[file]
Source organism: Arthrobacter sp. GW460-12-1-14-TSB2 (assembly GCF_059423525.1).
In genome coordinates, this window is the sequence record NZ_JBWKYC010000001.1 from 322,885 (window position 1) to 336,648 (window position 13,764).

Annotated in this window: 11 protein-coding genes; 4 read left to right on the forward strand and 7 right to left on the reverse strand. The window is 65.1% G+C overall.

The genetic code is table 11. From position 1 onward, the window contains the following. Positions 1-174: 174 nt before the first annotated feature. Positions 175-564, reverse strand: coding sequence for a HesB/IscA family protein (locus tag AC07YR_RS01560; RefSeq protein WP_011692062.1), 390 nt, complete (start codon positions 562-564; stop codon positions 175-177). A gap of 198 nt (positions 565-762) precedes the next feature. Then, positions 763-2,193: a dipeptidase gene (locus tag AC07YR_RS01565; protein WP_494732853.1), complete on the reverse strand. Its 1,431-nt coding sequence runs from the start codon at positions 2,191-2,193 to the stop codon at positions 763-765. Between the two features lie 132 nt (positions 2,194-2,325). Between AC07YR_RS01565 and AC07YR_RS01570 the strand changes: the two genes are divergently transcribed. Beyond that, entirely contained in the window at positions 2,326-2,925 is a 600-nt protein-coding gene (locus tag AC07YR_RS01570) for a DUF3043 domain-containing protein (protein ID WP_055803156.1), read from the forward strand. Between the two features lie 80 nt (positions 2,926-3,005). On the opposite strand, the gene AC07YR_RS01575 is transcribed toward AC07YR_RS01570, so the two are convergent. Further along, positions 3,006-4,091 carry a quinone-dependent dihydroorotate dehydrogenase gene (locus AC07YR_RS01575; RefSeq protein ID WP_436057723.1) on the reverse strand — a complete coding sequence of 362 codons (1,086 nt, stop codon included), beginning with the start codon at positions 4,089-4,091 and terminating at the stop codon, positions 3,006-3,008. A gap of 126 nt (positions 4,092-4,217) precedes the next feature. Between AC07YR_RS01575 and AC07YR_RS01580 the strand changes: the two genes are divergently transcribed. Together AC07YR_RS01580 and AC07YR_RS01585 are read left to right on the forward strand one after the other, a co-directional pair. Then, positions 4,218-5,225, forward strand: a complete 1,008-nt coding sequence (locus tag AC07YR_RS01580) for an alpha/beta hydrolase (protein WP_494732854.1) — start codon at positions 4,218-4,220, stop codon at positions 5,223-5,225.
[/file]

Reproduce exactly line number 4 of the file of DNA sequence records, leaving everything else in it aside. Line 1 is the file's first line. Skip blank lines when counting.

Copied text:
The genetic code is table 11. From position 1 onward, the window contains the following. Positions 1-174: 174 nt before the first annotated feature. Positions 175-564, reverse strand: coding sequence for a HesB/IscA family protein (locus tag AC07YR_RS01560; RefSeq protein WP_011692062.1), 390 nt, complete (start codon positions 562-564; stop codon positions 175-177). A gap of 198 nt (positions 565-762) precedes the next feature. Then, positions 763-2,193: a dipeptidase gene (locus tag AC07YR_RS01565; protein WP_494732853.1), complete on the reverse strand. Its 1,431-nt coding sequence runs from the start codon at positions 2,191-2,193 to the stop codon at positions 763-765. Between the two features lie 132 nt (positions 2,194-2,325). Between AC07YR_RS01565 and AC07YR_RS01570 the strand changes: the two genes are divergently transcribed. Beyond that, entirely contained in the window at positions 2,326-2,925 is a 600-nt protein-coding gene (locus tag AC07YR_RS01570) for a DUF3043 domain-containing protein (protein ID WP_055803156.1), read from the forward strand. Between the two features lie 80 nt (positions 2,926-3,005). On the opposite strand, the gene AC07YR_RS01575 is transcribed toward AC07YR_RS01570, so the two are convergent. Further along, positions 3,006-4,091 carry a quinone-dependent dihydroorotate dehydrogenase gene (locus AC07YR_RS01575; RefSeq protein ID WP_436057723.1) on the reverse strand — a complete coding sequence of 362 codons (1,086 nt, stop codon included), beginning with the start codon at positions 4,089-4,091 and terminating at the stop codon, positions 3,006-3,008. A gap of 126 nt (positions 4,092-4,217) precedes the next feature. Between AC07YR_RS01575 and AC07YR_RS01580 the strand changes: the two genes are divergently transcribed. Together AC07YR_RS01580 and AC07YR_RS01585 are read left to right on the forward strand one after the other, a co-directional pair. Then, positions 4,218-5,225, forward strand: a complete 1,008-nt coding sequence (locus tag AC07YR_RS01580) for an alpha/beta hydrolase (protein WP_494732854.1) — start codon at positions 4,218-4,220, stop codon at positions 5,223-5,225.